MILAN May 12 Italy's Treasury expects good
demand for a new BTP Italia inflation-linked bond it will offer
to retail investors next week and has already met 42-43 percent
of its gross funding needs for this year, the head of debt
management told Reuters.
Italy will start selling a new BTP Italia bond maturing May
22, 2023 on Monday. The bond pays a real coupon
of at least 0.45 percent plus domestic inflation.
The last such issue, which had an eight-year maturity,
raised 5.2 billion euros.
"I expect more interest compared with last time ...
inflation is recovering and yields are no longer 'underground'
like last year," Maria Cannata told Reuters in an interview.
"Barring explosive demand, we are planning to let the first
phase of the offering, reserved to retail investors, run for the
full three days, with no early closure."
Italy introduced the BTP Italia bonds at the height of the
euro zone debt crisis to tap large private wealth at home in the
face of scant foreign demand for its debt.
Paying a generous premium over the Italian inflation rate,
the bonds have also proved a success with institutional buyers,
leading to record-sized issues and prompting the Treasury to
limit the amount sold to professional investors.
"Depending on the amount sold to the public we reserve the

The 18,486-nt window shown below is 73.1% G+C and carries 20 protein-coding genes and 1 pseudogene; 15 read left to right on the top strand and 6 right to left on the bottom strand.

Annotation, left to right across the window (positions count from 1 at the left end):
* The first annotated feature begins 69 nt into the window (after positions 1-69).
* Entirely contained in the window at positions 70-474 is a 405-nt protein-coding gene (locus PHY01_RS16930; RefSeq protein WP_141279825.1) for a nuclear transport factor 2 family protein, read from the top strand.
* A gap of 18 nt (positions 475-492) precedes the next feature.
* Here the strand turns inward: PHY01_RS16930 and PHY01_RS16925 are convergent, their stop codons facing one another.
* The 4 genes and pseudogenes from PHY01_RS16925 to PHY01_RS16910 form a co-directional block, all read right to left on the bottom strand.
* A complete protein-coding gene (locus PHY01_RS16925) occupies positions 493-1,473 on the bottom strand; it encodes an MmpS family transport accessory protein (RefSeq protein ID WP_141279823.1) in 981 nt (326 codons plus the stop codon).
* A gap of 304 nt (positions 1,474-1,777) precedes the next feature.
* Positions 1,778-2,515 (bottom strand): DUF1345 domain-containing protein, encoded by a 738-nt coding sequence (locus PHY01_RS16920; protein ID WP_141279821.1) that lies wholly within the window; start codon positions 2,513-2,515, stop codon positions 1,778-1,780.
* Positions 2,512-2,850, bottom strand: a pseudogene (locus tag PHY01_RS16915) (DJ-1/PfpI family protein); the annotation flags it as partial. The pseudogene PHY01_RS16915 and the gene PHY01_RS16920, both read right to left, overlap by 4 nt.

right, as usual, to limit how much we allocate to institutional
buyers," Cannata said.
A fall in government bond yields driven by the European
Central Bank's ultra-expansionary policies has led ordinary
Italians to cut traditionally high holdings of domestic bonds.
Cannata said there were no signs of a pick-up in retail
interest in standard Italian government bonds.
Another important group of buyers, the country's banks, are
also reducing their holdings due to regulatory concerns. Cannata
said the Treasury could rely on asset managers and insurers,
which have now come to hold around one quarter of Italian bonds.
Italy's public debt is the world's third-largest after the
United States and Japan. As a proportion of domestic output it
is second only to Greece's in the euro zone.
Italy's large debt pile and feeble economic growth make the
euro zone's third-largest economy a focus of investor concerns
over a possible break-up of the bloc, as the ECB prepares to
scale down its monthly purchases of government bonds.
"There is great uncertainty in Europe and analysts often
feed alarms of various nature, but (ECB President Mario) Draghi
is ready with his foot on the brake when markets start
speculating on when the quantitative easing programme might
end," Cannata said.
Based on Reuters calculations, Italy's gross issuance so far
this year totals around 185 billion euros.
(Writing by Valentina Za; Editing by Catherine Evans)